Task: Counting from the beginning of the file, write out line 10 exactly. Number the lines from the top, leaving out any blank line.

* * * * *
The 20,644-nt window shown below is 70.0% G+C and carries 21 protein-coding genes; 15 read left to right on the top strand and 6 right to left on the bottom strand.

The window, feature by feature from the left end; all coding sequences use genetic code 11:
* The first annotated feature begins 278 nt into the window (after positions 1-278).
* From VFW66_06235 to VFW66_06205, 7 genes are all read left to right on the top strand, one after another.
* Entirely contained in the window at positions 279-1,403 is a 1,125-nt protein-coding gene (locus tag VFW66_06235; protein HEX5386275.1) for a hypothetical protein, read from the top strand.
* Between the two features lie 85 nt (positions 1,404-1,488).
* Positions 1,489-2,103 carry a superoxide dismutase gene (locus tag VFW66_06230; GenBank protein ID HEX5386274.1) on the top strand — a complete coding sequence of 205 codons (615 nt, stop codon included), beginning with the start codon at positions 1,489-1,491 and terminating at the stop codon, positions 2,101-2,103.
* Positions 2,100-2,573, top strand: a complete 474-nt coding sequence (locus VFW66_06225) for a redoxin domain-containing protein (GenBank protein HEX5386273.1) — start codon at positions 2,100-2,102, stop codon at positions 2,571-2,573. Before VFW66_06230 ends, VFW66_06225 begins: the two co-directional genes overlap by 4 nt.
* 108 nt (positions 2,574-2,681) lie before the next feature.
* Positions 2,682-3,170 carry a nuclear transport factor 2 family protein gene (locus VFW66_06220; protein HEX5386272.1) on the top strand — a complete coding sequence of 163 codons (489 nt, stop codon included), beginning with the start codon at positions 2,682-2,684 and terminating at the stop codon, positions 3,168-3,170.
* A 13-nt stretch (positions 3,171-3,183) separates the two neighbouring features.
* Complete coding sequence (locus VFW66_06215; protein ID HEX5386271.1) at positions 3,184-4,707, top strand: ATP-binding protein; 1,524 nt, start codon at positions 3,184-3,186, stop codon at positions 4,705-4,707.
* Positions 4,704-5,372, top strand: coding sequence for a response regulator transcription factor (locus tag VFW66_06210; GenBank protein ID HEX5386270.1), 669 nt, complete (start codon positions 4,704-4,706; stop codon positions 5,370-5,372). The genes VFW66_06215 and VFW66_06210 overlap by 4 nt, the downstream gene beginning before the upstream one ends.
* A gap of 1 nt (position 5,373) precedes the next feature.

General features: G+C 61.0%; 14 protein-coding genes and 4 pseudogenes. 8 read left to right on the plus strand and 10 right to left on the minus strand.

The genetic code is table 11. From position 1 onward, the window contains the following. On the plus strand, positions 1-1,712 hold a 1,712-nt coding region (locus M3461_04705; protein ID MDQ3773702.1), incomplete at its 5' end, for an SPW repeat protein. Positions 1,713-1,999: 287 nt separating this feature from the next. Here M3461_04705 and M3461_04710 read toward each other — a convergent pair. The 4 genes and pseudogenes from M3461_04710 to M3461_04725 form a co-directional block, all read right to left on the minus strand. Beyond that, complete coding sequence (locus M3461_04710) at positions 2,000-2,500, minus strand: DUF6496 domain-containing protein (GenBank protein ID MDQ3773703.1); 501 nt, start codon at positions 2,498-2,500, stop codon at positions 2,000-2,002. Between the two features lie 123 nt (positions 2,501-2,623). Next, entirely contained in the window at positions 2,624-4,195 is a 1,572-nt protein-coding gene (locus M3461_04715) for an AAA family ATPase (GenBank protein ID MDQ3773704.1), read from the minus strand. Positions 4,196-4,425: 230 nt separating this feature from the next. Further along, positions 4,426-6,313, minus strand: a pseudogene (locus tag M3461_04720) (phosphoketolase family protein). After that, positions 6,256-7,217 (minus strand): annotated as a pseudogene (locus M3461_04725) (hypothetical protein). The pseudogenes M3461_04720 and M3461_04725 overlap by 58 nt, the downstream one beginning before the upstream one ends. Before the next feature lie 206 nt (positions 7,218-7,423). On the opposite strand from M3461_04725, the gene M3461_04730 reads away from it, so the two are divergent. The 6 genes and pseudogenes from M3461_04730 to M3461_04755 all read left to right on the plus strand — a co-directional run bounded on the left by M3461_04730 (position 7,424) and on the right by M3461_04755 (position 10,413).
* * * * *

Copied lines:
* Positions 2,682-3,170 carry a nuclear transport factor 2 family protein gene (locus VFW66_06220; protein HEX5386272.1) on the top strand — a complete coding sequence of 163 codons (489 nt, stop codon included), beginning with the start codon at positions 2,682-2,684 and terminating at the stop codon, positions 3,168-3,170.